Iranian authorities brutally cracked down on demonstrations in recent months. But even though the wave of protests has subsided, the spark of resistance is still growing in Iranian society.
Everything is under control, Islamic Republic officials insist, in public. Ayatollah Ali Khamenei even decided to pardon tens of thousands of prisoners, including many who were thrown in jail during the anti-government protests.
There is no official information on the number of demonstrators being held in the country’s overflowing jails. However, human rights organizations say that by mid-December more than 18,000 people had been arrested for taking part in the protests across the country. More than 500 protesters have been killed, including at least 63 minors. Many, if not most, were shot in the head. The latest wave of demonstrations was sparked by the death in mid-September of 22-year-old Kurdish woman Jina Mahsa Amini in police custody.
Despite the violent suppression of the protests, they continued for at least 100 days, according to a 44-page analysis by the prominent sociologist Saeed Madani. His report was smuggled out of prison last week and published on social networks. Madani, a 61-year-old professor from Tehran University, was arrested in May 2022 for saying, in an interview about protests against inflation and food shortages that were taking place at the time: “These protests are directed against the whole political system, and they are recurrent.”
“The latest wave of protests, supported by different social strata and ethnic and religious minorities, has left a deep mark and changed society,” he wrote in his analysis. “The courage to resist and solidarity among the oppressed have grown across all generations.”
Increased repression after protests
“In the aftermath of revolutionary phases like these, or in general after phases of mass mobilization under autocratic regimes, repression often increases sharply,” said Jannis Grimm, who conducts research into protest and revolution at the Center for Interdisciplinary Peace and Conflict Research at Freie Universität Berlin.
Grimm took Egypt as an example, telling DW: “After the military coup of 2013, repression was massively intensified in order to crush all resistance and nip it in the bud. But this policy also contains within it the seed of potential resistance. Because in instigating brutal repression, autocrats always risk creating new myths and martyrs. That can provide the catalyst for the next phase of mobilization.”
One such phase of mobilization can currently be observed in Sistan and Baluchistan Province in southeastern Iran. The provincial capital, Zahedan, has become a protest stronghold. The situation there has been very tense over the past five months.
“The security forces are everywhere,” Fariba Balouch, a human rights activist, told DW. “At least 15 roadblocks have been set up in the city, and the internet is still severely restricted.”
Balouch, who has been living in exile in London for the past three years, has many connections in Zahedan, her hometown. “People have been protesting every Friday since the September 30 massacre,” she says.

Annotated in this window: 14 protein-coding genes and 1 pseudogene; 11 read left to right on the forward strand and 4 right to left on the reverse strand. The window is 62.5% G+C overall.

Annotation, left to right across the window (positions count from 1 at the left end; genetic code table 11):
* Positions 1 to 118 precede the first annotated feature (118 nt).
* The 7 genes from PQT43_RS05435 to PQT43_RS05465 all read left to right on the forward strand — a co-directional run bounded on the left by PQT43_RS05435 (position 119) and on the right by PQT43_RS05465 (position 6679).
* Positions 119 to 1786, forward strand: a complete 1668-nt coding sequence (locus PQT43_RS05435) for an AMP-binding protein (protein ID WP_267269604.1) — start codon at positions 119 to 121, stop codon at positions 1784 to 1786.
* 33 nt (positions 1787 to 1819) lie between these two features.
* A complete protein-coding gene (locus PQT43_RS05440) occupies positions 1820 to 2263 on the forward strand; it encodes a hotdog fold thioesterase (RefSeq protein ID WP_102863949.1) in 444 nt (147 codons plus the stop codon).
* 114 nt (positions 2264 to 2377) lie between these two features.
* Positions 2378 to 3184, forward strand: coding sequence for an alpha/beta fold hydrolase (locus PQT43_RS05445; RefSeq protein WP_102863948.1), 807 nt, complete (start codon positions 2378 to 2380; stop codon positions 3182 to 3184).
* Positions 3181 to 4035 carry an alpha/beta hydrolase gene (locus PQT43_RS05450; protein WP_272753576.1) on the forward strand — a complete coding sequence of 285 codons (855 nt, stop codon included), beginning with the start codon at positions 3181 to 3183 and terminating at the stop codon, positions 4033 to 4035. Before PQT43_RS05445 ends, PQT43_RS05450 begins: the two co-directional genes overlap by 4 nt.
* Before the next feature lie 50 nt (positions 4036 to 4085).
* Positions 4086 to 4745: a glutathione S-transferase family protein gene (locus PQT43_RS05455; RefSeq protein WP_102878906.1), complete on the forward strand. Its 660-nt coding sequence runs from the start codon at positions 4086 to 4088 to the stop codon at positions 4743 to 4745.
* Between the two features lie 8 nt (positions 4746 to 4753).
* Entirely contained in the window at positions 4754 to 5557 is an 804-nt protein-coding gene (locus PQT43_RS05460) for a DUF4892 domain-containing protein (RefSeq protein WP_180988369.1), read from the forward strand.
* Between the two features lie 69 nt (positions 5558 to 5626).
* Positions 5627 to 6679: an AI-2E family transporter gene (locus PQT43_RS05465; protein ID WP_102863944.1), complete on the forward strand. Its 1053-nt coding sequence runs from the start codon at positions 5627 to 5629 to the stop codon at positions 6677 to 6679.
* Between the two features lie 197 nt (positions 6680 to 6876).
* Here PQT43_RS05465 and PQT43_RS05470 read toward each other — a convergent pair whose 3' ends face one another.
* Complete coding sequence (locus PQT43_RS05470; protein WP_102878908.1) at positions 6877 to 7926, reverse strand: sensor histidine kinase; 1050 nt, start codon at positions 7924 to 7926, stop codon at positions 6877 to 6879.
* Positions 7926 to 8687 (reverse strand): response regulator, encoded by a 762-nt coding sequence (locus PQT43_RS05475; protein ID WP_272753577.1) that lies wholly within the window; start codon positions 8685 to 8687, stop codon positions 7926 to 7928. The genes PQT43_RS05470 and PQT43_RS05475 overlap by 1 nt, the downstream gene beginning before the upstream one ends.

That day — a Friday — more than 80 people were shot over the course of several hours by security forces in Zahedan. Some of the security forces were stationed on rooftops near the central mosque, and they opened fire on a crowd that gathered in the streets after Friday prayers. Iranians all over the country were shocked by the news of “Bloody Friday” in Zahedan, which they didn’t hear about until later, on account of the internet blackout.
The mobilization of women
There were children and elderly women among the dead. Bloody Friday mobilized many women in the traditionally conservative province of Sistan and Baluchistan, and prompted them to join the protests, Balouch said.
“A lot of women burned their long black chadors and have gone back to wearing the colorful, traditional clothes they used to wear until the Islamic Revolution,” Balouch said. “Even religiously oriented women are showing solidarity at the Friday protests and supporting the demand for equal rights for women in Iran.”
The protesters in the region are supported by the influential Sunni cleric Mawlawi Abdul Hamid, who preaches the Friday sermon in the provincial capital. In Sistan and Baluchistan, unlike the rest of the country, Sunni Muslims are in the majority. They are subjected to systematic discrimination by the central government. The province, which borders Pakistan and Afghanistan, is one of the poorest regions in Iran. Many worshippers who attend Friday prayers live in small towns and villages where there are no schools, no electricity and no running water.
“Mawlawi Abdul Hamid has rejected the Tehran government’s offer of money to appease the families of the demonstrators killed on September 30,” Balouch said. “People are demanding justice. They want freedom, and a different political system; they’re shouting ‘Death to the dictator.'”
Protests and demonstrations continue, and not only in Sistan and Baluchistan. Some 1,800 kilometers away, in the Kurdish regions on Iran’s western border with Iraq, protest rallies are still a regular occurrence. There was one on February 1, in the small town of Abdanan, where demonstrators gathered in the town center and burned down a statue glorifying the Basij militia.
“Once the wall of fear collapses, it takes a very long time to rebuild,” said Grimm, the social protest researcher.
Many people, especially women, are now engaging in civil resistance.
“For example, many women have stopped wearing headscarves,” Katajun Amirpur, a professor of Islamic Studies who specializes in Iran, told DW. “The main thing that has changed is that there is now a greater sense of solidarity. This is reflected in the cry: ‘From Zahedan to Kurdistan, my heart belongs to Iran.’ That’s a very nice development.”
This article has been translated from German.
Author: Shabnam von Hein